The paper adopts exploratory case study method using multiple case studies. Empirical data were gathered using in-depth semi-structured interviews and personality test (NEO FFI) from women in leadership positions. The qualitative data were analysed using thematic analysis.
The analysis of data has led to the identification of challenges faced by the women that were categorised as personal, professional, organisational and social issues. Further, six themes emerged as the strategies adopted by the women leaders to overcome the challenges. The paper also highlights the critical social, behavioural and organisational facilitators that played an important role in their leadership journey. The paper also includes context-specific findings of women leaders from Indian industry.
The paper would have relevance for researchers and practitioners in the field of gender diversity, leadership, organisational behaviour and human resource management. The findings of this paper can be leveraged by organisations to retain and manage female talent, which is a focal area in the present dynamic business environment, when a need for gender diversity is widely acknowledged by the top management in organisations. The exploratory case studies provide vistas for gender-based context-specific and cross-cultural research on the challenges faced by women executives in their leadership journey and the strategies adopted to mitigate these.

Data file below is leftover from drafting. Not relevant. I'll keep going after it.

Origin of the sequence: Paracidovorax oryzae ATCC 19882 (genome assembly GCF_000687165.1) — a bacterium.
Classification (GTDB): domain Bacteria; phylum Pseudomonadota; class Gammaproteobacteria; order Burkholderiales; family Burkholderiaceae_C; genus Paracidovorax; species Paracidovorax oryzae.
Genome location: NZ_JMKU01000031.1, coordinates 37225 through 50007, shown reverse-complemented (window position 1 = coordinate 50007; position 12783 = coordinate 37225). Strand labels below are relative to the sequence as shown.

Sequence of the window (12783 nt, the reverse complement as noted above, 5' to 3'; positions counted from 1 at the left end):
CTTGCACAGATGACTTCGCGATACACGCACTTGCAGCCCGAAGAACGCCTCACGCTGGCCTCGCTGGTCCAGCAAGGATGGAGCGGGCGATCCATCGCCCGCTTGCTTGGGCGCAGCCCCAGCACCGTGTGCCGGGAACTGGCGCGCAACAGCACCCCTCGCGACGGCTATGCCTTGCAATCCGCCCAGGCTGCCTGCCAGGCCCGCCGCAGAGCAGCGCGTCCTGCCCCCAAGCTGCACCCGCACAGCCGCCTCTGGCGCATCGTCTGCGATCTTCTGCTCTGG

Though a great deal has been written about the barriers to women’s career advancement, less is known about the facilitators of women’s advancement. Also, women in the Asian context face unique challenges which present a major problem for multinational companies whose hopes for growth are pinned on emerging markets. The paper has identified new emergent themes, which have not been mentioned in the extant literature nationally or globally. The findings provide inputs to companies to adopt policies and practices to facilitate gender equality in leadership. The paper bridges the knowledge gap and makes conceptual contributions for future research.